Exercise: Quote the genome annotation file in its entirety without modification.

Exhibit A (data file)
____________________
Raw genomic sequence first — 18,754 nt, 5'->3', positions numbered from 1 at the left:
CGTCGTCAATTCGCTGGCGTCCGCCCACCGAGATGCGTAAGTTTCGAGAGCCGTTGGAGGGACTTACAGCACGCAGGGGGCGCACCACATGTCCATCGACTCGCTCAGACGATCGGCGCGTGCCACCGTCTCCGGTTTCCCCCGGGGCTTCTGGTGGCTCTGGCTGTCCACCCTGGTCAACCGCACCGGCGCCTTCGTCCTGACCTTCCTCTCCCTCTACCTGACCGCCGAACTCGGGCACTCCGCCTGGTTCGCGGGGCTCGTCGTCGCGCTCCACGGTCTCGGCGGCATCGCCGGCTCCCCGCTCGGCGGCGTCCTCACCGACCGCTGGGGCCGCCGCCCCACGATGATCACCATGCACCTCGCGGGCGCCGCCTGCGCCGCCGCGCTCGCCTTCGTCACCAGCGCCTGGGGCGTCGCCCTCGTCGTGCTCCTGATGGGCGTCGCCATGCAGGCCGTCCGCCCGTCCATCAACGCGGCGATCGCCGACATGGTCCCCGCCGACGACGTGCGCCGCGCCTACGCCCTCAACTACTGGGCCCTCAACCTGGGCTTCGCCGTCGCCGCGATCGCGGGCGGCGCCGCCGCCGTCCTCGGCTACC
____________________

Raw genomic sequence first — 18,754 nt, 5'->3', positions numbered from 1 at the left:
CGTCGTCAATTCGCTGGCGTCCGCCCACCGAGATGCGTAAGTTTCGAGAGCCGTTGGAGGGACTTACAGCACGCAGGGGGCGCACCACATGTCCATCGACTCGCTCAGACGATCGGCGCGTGCCACCGTCTCCGGTTTCCCCCGGGGCTTCTGGTGGCTCTGGCTGTCCACCCTGGTCAACCGCACCGGCGCCTTCGTCCTGACCTTCCTCTCCCTCTACCTGACCGCCGAACTCGGGCACTCCGCCTGGTTCGCGGGGCTCGTCGTCGCGCTCCACGGTCTCGGCGGCATCGCCGGCTCCCCGCTCGGCGGCGTCCTCACCGACCGCTGGGGCCGCCGCCCCACGATGATCACCATGCACCTCGCGGGCGCCGCCTGCGCCGCCGCGCTCGCCTTCGTCACCAGCGCCTGGGGCGTCGCCCTCGTCGTGCTCCTGATGGGCGTCGCCATGCAGGCCGTCCGCCCGTCCATCAACGCGGCGATCGCCGACATGGTCCCCGCCGACGACGTGCGCCGCGCCTACGCCCTCAACTACTGGGCCCTCAACCTGGGCTTCGCCGTCGCCGCGATCGCGGGCGGCGCCGCCGCCGTCCTCGGCTACC